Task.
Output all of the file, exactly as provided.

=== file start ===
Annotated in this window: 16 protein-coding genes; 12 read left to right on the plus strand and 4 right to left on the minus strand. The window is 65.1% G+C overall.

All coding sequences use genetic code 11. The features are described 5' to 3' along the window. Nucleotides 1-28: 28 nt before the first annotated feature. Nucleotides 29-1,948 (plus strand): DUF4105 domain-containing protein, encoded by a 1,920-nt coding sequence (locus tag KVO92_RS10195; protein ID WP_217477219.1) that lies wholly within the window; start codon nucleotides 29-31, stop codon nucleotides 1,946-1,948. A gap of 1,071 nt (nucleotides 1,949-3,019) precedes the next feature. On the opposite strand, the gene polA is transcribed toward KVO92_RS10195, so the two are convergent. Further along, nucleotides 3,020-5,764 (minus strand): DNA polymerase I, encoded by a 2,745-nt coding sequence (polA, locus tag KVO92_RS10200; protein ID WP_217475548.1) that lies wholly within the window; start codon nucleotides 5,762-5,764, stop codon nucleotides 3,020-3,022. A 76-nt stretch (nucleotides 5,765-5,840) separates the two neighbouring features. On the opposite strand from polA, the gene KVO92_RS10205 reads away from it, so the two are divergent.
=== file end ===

Annotated in this window: 16 protein-coding genes; 12 read left to right on the plus strand and 4 right to left on the minus strand. The window is 65.1% G+C overall.

All coding sequences use genetic code 11. The features are described 5' to 3' along the window. Nucleotides 1-28: 28 nt before the first annotated feature. Nucleotides 29-1,948 (plus strand): DUF4105 domain-containing protein, encoded by a 1,920-nt coding sequence (locus tag KVO92_RS10195; protein ID WP_217477219.1) that lies wholly within the window; start codon nucleotides 29-31, stop codon nucleotides 1,946-1,948. A gap of 1,071 nt (nucleotides 1,949-3,019) precedes the next feature. On the opposite strand, the gene polA is transcribed toward KVO92_RS10195, so the two are convergent. Further along, nucleotides 3,020-5,764 (minus strand): DNA polymerase I, encoded by a 2,745-nt coding sequence (polA, locus tag KVO92_RS10200; protein ID WP_217475548.1) that lies wholly within the window; start codon nucleotides 5,762-5,764, stop codon nucleotides 3,020-3,022. A 76-nt stretch (nucleotides 5,765-5,840) separates the two neighbouring features. On the opposite strand from polA, the gene KVO92_RS10205 reads away from it, so the two are divergent.